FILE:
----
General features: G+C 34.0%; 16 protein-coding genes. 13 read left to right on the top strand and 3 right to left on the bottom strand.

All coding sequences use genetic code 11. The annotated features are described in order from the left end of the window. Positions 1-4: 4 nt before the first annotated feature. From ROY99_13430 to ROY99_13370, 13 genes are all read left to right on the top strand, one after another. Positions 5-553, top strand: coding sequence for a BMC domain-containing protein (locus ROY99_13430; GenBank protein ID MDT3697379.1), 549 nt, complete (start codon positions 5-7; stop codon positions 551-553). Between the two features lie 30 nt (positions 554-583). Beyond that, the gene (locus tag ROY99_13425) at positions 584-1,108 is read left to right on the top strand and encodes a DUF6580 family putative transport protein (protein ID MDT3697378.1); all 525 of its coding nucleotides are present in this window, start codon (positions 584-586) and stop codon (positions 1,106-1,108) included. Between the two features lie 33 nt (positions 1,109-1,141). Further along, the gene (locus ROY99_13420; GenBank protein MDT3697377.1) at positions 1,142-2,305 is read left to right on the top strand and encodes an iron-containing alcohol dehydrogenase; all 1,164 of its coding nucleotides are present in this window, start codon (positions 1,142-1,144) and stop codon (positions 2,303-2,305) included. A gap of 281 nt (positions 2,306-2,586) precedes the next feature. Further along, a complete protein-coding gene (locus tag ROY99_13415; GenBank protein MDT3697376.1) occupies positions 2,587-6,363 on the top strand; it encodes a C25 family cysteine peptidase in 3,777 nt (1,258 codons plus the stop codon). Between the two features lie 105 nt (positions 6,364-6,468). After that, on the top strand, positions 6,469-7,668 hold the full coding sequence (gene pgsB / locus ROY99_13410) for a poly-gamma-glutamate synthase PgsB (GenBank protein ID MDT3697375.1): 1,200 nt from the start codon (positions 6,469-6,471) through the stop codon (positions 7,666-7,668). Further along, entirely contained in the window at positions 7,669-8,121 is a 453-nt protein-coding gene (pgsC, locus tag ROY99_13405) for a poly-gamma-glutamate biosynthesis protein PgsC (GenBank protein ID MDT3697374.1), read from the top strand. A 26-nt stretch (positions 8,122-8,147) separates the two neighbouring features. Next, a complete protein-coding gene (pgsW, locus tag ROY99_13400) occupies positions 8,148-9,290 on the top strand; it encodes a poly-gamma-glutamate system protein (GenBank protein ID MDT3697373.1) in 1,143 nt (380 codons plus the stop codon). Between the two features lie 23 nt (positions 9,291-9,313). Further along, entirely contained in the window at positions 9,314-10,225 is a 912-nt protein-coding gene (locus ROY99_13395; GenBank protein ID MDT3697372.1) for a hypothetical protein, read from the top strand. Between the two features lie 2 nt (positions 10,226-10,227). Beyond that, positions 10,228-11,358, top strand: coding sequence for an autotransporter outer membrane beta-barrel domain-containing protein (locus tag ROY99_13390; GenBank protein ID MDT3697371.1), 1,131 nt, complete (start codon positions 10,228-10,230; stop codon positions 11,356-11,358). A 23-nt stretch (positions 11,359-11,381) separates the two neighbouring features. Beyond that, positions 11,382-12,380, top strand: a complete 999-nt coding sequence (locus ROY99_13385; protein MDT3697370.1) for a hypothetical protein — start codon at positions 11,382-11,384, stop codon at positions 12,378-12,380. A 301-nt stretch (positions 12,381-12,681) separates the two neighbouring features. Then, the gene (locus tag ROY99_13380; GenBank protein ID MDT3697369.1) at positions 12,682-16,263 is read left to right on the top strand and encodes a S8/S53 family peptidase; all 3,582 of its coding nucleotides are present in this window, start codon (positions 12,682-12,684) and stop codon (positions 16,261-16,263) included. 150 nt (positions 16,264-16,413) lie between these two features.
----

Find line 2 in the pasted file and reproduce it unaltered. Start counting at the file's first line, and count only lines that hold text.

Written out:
All coding sequences use genetic code 11. The annotated features are described in order from the left end of the window. Positions 1-4: 4 nt before the first annotated feature. From ROY99_13430 to ROY99_13370, 13 genes are all read left to right on the top strand, one after another. Positions 5-553, top strand: coding sequence for a BMC domain-containing protein (locus ROY99_13430; GenBank protein ID MDT3697379.1), 549 nt, complete (start codon positions 5-7; stop codon positions 551-553). Between the two features lie 30 nt (positions 554-583). Beyond that, the gene (locus tag ROY99_13425) at positions 584-1,108 is read left to right on the top strand and encodes a DUF6580 family putative transport protein (protein ID MDT3697378.1); all 525 of its coding nucleotides are present in this window, start codon (positions 584-586) and stop codon (positions 1,106-1,108) included. Between the two features lie 33 nt (positions 1,109-1,141). Further along, the gene (locus ROY99_13420; GenBank protein MDT3697377.1) at positions 1,142-2,305 is read left to right on the top strand and encodes an iron-containing alcohol dehydrogenase; all 1,164 of its coding nucleotides are present in this window, start codon (positions 1,142-1,144) and stop codon (positions 2,303-2,305) included. A gap of 281 nt (positions 2,306-2,586) precedes the next feature. Further along, a complete protein-coding gene (locus tag ROY99_13415; GenBank protein MDT3697376.1) occupies positions 2,587-6,363 on the top strand; it encodes a C25 family cysteine peptidase in 3,777 nt (1,258 codons plus the stop codon). Between the two features lie 105 nt (positions 6,364-6,468). After that, on the top strand, positions 6,469-7,668 hold the full coding sequence (gene pgsB / locus ROY99_13410) for a poly-gamma-glutamate synthase PgsB (GenBank protein ID MDT3697375.1): 1,200 nt from the start codon (positions 6,469-6,471) through the stop codon (positions 7,666-7,668). Further along, entirely contained in the window at positions 7,669-8,121 is a 453-nt protein-coding gene (pgsC, locus tag ROY99_13405) for a poly-gamma-glutamate biosynthesis protein PgsC (GenBank protein ID MDT3697374.1), read from the top strand. A 26-nt stretch (positions 8,122-8,147) separates the two neighbouring features. Next, a complete protein-coding gene (pgsW, locus tag ROY99_13400) occupies positions 8,148-9,290 on the top strand; it encodes a poly-gamma-glutamate system protein (GenBank protein ID MDT3697373.1) in 1,143 nt (380 codons plus the stop codon). Between the two features lie 23 nt (positions 9,291-9,313). Further along, entirely contained in the window at positions 9,314-10,225 is a 912-nt protein-coding gene (locus ROY99_13395; GenBank protein ID MDT3697372.1) for a hypothetical protein, read from the top strand. Between the two features lie 2 nt (positions 10,226-10,227). Beyond that, positions 10,228-11,358, top strand: coding sequence for an autotransporter outer membrane beta-barrel domain-containing protein (locus tag ROY99_13390; GenBank protein ID MDT3697371.1), 1,131 nt, complete (start codon positions 10,228-10,230; stop codon positions 11,356-11,358). A 23-nt stretch (positions 11,359-11,381) separates the two neighbouring features. Beyond that, positions 11,382-12,380, top strand: a complete 999-nt coding sequence (locus ROY99_13385; protein MDT3697370.1) for a hypothetical protein — start codon at positions 11,382-11,384, stop codon at positions 12,378-12,380. A 301-nt stretch (positions 12,381-12,681) separates the two neighbouring features. Then, the gene (locus tag ROY99_13380; GenBank protein ID MDT3697369.1) at positions 12,682-16,263 is read left to right on the top strand and encodes a S8/S53 family peptidase; all 3,582 of its coding nucleotides are present in this window, start codon (positions 12,682-12,684) and stop codon (positions 16,261-16,263) included. 150 nt (positions 16,264-16,413) lie between these two features.